The Mets had a roller coaster season -- again. They took us from optimism to the morgue, back to the peak of hope and then to a slow stop before the end of September.
It wasn't all for nothing, though. If Brodie Van Wagenen, his staff and players can learn from the following five lessons from this past season, they stand a better chance of success in 2020.
Don't panic, the Wild Card is wild
The no-name Brewers finished with the 10th-worst ERA and FIP and were the sixth-lowest scoring team in the National League. However, because they caught fire at the right time, they ran past the Mets and four other teams during September to win the second Wild Card spot.
For the Mets, even when they were a whopping 11 games under .500 and trailing everyone in the NL but the Marlins on July 12, they were just seven games out of the Wild Card. It seemed like the season was over, according to most fans and talking heads. Exactly one month later, though, they were a Cinderella story, one game back, and had gone from having the second-worst ERA to being middle of the pack.
The point is, if you believe in your talent, stay cool and don't overreact because you never know what is going to happen in the Wild Card race.
It takes a village (of relievers)
Van Wagenen spent a lot of time last winter touting how he added depth to his roster of talent. He may have added utility guys and role players, but he didn't apply the same strategy to his bullpen. Edwin Diaz and Jeurys Familia were intended to be front-line relievers and failed. Justin Wilson was a solid addition, and Luis Avilian was a huge win and someone I applauded the moment he signed a minor-league deal.
After that, though, Van Wagenen added only Hector Santiago and Walker Lockett prior to Opening Day. This proved costly because, while neither Santiago or Lockett shined in relief, neither did Van Wagenen's bevy of young arms, none of which proved themselves enough last season to think they could be fully counted on in 2020.
The Mets do not need to blow their entire offseason budget on guaranteed deals for veteran relievers. It's fine to make bets with minor-league deals on journeymen or out-of-favor arms.
They need to make more than two bets, though, because the bullpen needs depth, too.
Ignore the chaos
Most of the silliness that is obsessed about is often just a way for us to kill time between games. It only impacts wins and losses if the team allows it to.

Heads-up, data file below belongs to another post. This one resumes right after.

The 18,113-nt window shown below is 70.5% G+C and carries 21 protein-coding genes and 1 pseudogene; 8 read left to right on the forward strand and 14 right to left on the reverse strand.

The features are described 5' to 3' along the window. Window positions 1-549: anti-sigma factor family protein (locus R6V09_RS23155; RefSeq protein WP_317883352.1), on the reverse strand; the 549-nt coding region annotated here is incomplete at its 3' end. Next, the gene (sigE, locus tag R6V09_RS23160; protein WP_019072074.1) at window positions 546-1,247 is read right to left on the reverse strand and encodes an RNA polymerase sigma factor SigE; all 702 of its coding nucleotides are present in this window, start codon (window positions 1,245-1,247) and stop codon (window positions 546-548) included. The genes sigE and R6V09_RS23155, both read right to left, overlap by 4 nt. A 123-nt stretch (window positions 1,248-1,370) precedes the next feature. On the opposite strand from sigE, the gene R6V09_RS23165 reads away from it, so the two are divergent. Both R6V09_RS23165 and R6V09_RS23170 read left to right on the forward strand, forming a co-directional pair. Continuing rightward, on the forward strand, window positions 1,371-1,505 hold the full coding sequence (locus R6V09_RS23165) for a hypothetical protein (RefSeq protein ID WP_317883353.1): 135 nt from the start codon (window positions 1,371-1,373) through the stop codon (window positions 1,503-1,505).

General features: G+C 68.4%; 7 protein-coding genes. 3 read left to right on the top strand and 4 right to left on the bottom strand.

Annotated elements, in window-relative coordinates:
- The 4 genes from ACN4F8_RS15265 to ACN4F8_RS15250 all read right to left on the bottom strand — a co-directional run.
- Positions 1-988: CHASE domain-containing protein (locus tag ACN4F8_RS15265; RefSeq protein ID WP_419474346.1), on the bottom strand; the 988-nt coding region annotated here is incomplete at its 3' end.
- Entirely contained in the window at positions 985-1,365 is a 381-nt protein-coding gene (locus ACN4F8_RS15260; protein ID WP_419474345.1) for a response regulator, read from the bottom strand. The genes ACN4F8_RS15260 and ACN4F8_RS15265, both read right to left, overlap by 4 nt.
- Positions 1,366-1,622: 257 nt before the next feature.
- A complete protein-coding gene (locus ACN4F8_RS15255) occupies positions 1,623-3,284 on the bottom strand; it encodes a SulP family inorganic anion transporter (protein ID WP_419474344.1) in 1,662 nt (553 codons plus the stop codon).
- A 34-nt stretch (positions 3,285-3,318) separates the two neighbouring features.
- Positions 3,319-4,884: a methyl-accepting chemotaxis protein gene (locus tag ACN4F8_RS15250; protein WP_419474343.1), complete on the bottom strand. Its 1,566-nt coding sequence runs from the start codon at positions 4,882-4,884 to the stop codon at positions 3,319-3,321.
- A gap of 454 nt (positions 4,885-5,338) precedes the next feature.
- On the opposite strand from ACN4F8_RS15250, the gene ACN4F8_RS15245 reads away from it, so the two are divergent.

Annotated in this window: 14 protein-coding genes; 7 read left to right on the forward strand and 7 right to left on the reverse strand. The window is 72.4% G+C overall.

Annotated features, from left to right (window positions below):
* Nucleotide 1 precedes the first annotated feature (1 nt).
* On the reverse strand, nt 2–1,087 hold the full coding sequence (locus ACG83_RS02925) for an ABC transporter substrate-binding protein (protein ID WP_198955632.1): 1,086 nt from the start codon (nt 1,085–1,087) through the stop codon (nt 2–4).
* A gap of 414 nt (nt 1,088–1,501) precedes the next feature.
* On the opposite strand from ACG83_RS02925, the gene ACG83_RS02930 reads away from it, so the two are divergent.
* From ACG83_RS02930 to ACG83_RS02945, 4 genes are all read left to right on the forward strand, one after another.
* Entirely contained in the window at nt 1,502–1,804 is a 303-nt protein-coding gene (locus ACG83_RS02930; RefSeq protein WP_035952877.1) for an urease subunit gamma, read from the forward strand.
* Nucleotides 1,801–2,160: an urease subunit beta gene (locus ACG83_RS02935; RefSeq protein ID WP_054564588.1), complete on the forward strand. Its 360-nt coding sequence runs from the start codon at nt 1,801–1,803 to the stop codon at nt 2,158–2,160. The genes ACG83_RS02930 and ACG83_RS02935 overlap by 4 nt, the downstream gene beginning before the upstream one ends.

For instance, how many times were the Mets pronounced dead in June and July? Remember how everyone freaked out because they promoted an 82-year-old man (Phil Regan)? Remember when Mickey Callaway cursed out a reporter, who was later threatened by Jason Vargas? How about when talk radio and Twitter lost its mind over Van Wagenen sending an in-game message to the dugout for Callaway to take out an injured Jacob deGrom? Remember when the team announced two living members of the 1969 championship team as being dead? Or when Van Wagenen reportedly threw a chair during a meeting with coaches?
In the wake of all the above, the Mets went 46-26 in the second half to move within striking distance of the postseason.
Again, just because chaos keeps you and I busy, it doesn't mean it will doom a baseball team's entire season.
Take care of business on the road (and against the NL East)
The Mets were 35-34 against their NL East rivals this past season. The D-backs, Cubs and Phillies performed roughly the same against their respective divisions.
Similarly, though the Mets played very well at home, they were just 38-43 on the road.
In contrast, all 10 playoff teams were at least 10 games over .500 against their division rivals and only the Brewers played under .500 on the road.
Maturing players and a more experienced manager will help improve these results, which hopefully starts next season. Because, had the Mets played slightly better against NL teams, especially when playing them on the road, they would have easily won the Wild Card this season.
Confidence goes a long way
I love that Van Wagenen used his limited budget and resources this past winter to at least try to make big moves, such as trading top prospects for Diaz and Robinson Cano. It may eventually prove to be a bad decision, but it signaled to the entire league that Van Wagenen didn't leave being a highly paid, prominent sports agent to babysit a rebuild. Instead, he wants to win and hopefully generate buzz and exciting headlines along the way.
He did the same thing this past summer when, instead of selling players at the trade deadline, he sent off more prospects to add Toronto's ace Marcus Stroman.
The above didn't just pump up his players and fans. It almost certainly got the attention of all players around the league, specifically soon-to-be free agents, crystalizing for them that Van Wagenen believes in himself and his players and will do whatever he can to win.
Everyone around Van Wagenen need to follow his lead -- not just in rhetoric, but in action.
Go get great players, make big moves, bring in been-there-done-that, ring-wearing coaches, managers and players. Don't just hope the status quo will mature into a championship. That is exactly why things have stalled and failed in the past.
Instead, for once, the Mets should build on what he and the team did this summer and continue to take real, substantive actions toward being great. Shooting to simply contend is for losers and I have a feeling Van Wagenen knows this.